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Old Sheffield trams

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I have tried to look this up online, but no joy. Does anyone know why the old tram system was scrapped?

Is there any chance it could be reinstated?

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I have tried to look this up online, but no joy. Does anyone know why the old tram system was scrapped?

Is there any chance it could be reinstated?

 

It was a thing called progress,sadly a lot of the lines have just been uncovered and ripped up on shalesmoor and spital hill.

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I have tried to look this up online, but no joy. Does anyone know why the old tram system was scrapped?

Is there any chance it could be reinstated?

 

I think 1960s the system was scrapped, Plain Talker would know better.

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I have tried to look this up online, but no joy. Does anyone know why the old tram system was scrapped?

Is there any chance it could be reinstated?

You need to speak to my dad he is a expert on tramways especialy sheffield trams. Problem his he isn't on line.:(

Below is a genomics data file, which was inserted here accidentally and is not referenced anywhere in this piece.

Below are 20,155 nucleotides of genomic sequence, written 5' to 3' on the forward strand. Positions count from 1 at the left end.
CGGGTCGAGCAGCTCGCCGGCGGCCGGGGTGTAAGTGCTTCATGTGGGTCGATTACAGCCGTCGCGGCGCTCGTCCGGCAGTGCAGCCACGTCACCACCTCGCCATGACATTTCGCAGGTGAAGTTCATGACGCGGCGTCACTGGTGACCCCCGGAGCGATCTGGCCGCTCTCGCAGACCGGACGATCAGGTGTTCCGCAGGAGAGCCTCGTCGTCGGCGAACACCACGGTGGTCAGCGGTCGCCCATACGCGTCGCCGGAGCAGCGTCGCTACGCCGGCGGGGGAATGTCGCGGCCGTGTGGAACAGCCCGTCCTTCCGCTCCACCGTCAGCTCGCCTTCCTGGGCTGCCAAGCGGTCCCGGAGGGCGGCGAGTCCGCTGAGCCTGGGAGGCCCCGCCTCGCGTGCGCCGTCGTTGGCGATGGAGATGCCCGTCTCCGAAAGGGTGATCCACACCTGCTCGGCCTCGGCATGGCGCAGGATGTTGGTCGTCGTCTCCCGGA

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I bought a book a couple of years ago called "Sheffield In The Age Of The Tram" from Waterstone's in Orchard Square, which covers the period 1950-1960 (when the network closed, the last one in England apart from Blackpool) and is full of period photographs - fascinating to see how much some parts of town have changed while some hardly seem to have changed at all.

 

The reason for trams going out of favour was due largely to technical improvements in the design of motor buses, such as proper suspension, heating, padded seats etc. Plus a bus can be diverted, can be overtaken if they break down and don't require miles and miles of expensive trackwork and high-voltage overhead wires. In those days global warming, air pollution and traffic congestion had yet to become issues...

 

Sadly, save for the odd rusty catenary pole here and there, just about all of the old network's infrastructure has since been either ripped up or buried under road resurfacing schemes.

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Or under the grass reservation down the centre of Prince of Wales Rd. I remember seeing the tramtracks ripped up on Abbeydale Rd in the late 60s.

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Our 'band' were playing a gig on Snig Hill (Maybe Cockaynes) 1960 or 61. A firemens' ball in fact. Saw the last tram go off towards Heeley about 10.15 Saturday night. End of an era.